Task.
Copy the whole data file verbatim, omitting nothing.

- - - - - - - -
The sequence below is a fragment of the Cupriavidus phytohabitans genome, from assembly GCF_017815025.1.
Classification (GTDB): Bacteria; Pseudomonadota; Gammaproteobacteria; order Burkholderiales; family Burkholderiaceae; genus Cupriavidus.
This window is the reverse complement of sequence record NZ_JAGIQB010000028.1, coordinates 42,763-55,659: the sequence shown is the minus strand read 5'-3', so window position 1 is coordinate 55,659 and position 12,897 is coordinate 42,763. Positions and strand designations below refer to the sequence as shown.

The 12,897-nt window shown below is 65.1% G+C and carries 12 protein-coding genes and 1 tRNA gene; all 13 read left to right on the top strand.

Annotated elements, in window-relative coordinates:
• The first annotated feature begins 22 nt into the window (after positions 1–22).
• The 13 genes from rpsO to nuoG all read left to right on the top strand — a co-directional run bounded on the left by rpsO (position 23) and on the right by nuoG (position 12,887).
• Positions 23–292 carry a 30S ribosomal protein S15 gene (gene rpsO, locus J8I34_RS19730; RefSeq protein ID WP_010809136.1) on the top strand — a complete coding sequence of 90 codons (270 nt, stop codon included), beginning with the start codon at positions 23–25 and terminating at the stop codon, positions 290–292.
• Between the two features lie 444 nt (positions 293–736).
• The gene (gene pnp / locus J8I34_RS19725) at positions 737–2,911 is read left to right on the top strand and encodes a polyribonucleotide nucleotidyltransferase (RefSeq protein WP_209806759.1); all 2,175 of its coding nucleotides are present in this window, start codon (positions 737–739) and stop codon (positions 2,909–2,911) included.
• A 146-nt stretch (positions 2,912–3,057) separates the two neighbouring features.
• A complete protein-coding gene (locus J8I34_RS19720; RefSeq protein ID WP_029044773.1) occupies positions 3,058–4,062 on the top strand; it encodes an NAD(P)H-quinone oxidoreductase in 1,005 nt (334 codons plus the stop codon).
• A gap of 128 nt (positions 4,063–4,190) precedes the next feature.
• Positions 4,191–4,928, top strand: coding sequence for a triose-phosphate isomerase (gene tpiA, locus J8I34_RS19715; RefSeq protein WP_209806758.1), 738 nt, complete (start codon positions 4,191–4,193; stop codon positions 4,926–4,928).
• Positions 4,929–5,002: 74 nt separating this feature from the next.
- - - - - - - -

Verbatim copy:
The sequence below is a fragment of the Cupriavidus phytohabitans genome, from assembly GCF_017815025.1.
Classification (GTDB): Bacteria; Pseudomonadota; Gammaproteobacteria; order Burkholderiales; family Burkholderiaceae; genus Cupriavidus.
This window is the reverse complement of sequence record NZ_JAGIQB010000028.1, coordinates 42,763-55,659: the sequence shown is the minus strand read 5'-3', so window position 1 is coordinate 55,659 and position 12,897 is coordinate 42,763. Positions and strand designations below refer to the sequence as shown.

The 12,897-nt window shown below is 65.1% G+C and carries 12 protein-coding genes and 1 tRNA gene; all 13 read left to right on the top strand.

Annotated elements, in window-relative coordinates:
• The first annotated feature begins 22 nt into the window (after positions 1–22).
• The 13 genes from rpsO to nuoG all read left to right on the top strand — a co-directional run bounded on the left by rpsO (position 23) and on the right by nuoG (position 12,887).
• Positions 23–292 carry a 30S ribosomal protein S15 gene (gene rpsO, locus J8I34_RS19730; RefSeq protein ID WP_010809136.1) on the top strand — a complete coding sequence of 90 codons (270 nt, stop codon included), beginning with the start codon at positions 23–25 and terminating at the stop codon, positions 290–292.
• Between the two features lie 444 nt (positions 293–736).
• The gene (gene pnp / locus J8I34_RS19725) at positions 737–2,911 is read left to right on the top strand and encodes a polyribonucleotide nucleotidyltransferase (RefSeq protein WP_209806759.1); all 2,175 of its coding nucleotides are present in this window, start codon (positions 737–739) and stop codon (positions 2,909–2,911) included.
• A 146-nt stretch (positions 2,912–3,057) separates the two neighbouring features.
• A complete protein-coding gene (locus J8I34_RS19720; RefSeq protein ID WP_029044773.1) occupies positions 3,058–4,062 on the top strand; it encodes an NAD(P)H-quinone oxidoreductase in 1,005 nt (334 codons plus the stop codon).
• A gap of 128 nt (positions 4,063–4,190) precedes the next feature.
• Positions 4,191–4,928, top strand: coding sequence for a triose-phosphate isomerase (gene tpiA, locus J8I34_RS19715; RefSeq protein WP_209806758.1), 738 nt, complete (start codon positions 4,191–4,193; stop codon positions 4,926–4,928).
• Positions 4,929–5,002: 74 nt separating this feature from the next.